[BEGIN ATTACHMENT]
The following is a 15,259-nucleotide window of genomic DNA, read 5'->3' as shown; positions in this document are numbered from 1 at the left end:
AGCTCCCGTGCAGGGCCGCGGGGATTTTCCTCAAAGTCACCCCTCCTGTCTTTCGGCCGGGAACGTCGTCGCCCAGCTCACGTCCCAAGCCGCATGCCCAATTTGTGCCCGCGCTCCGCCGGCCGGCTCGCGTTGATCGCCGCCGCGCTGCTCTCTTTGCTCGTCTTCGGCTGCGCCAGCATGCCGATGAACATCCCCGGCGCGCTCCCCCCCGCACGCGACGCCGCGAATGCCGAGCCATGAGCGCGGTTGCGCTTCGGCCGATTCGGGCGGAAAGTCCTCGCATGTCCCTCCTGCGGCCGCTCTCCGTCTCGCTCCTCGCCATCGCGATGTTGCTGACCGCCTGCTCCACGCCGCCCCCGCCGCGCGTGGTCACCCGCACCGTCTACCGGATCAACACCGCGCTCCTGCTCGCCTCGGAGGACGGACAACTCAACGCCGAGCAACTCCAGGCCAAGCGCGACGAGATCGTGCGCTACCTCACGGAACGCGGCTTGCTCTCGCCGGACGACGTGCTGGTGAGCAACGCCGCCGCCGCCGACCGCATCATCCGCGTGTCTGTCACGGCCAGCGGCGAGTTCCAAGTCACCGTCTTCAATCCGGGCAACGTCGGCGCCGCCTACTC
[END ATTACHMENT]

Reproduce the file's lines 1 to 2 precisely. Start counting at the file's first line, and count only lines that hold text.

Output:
The following is a 15,259-nucleotide window of genomic DNA, read 5'->3' as shown; positions in this document are numbered from 1 at the left end:
AGCTCCCGTGCAGGGCCGCGGGGATTTTCCTCAAAGTCACCCCTCCTGTCTTTCGGCCGGGAACGTCGTCGCCCAGCTCACGTCCCAAGCCGCATGCCCAATTTGTGCCCGCGCTCCGCCGGCCGGCTCGCGTTGATCGCCGCCGCGCTGCTCTCTTTGCTCGTCTTCGGCTGCGCCAGCATGCCGATGAACATCCCCGGCGCGCTCCCCCCCGCACGCGACGCCGCGAATGCCGAGCCATGAGCGCGGTTGCGCTTCGGCCGATTCGGGCGGAAAGTCCTCGCATGTCCCTCCTGCGGCCGCTCTCCGTCTCGCTCCTCGCCATCGCGATGTTGCTGACCGCCTGCTCCACGCCGCCCCCGCCGCGCGTGGTCACCCGCACCGTCTACCGGATCAACACCGCGCTCCTGCTCGCCTCGGAGGACGGACAACTCAACGCCGAGCAACTCCAGGCCAAGCGCGACGAGATCGTGCGCTACCTCACGGAACGCGGCTTGCTCTCGCCGGACGACGTGCTGGTGAGCAACGCCGCCGCCGCCGACCGCATCATCCGCGTGTCTGTCACGGCCAGCGGCGAGTTCCAAGTCACCGTCTTCAATCCGGGCAACGTCGGCGCCGCCTACTC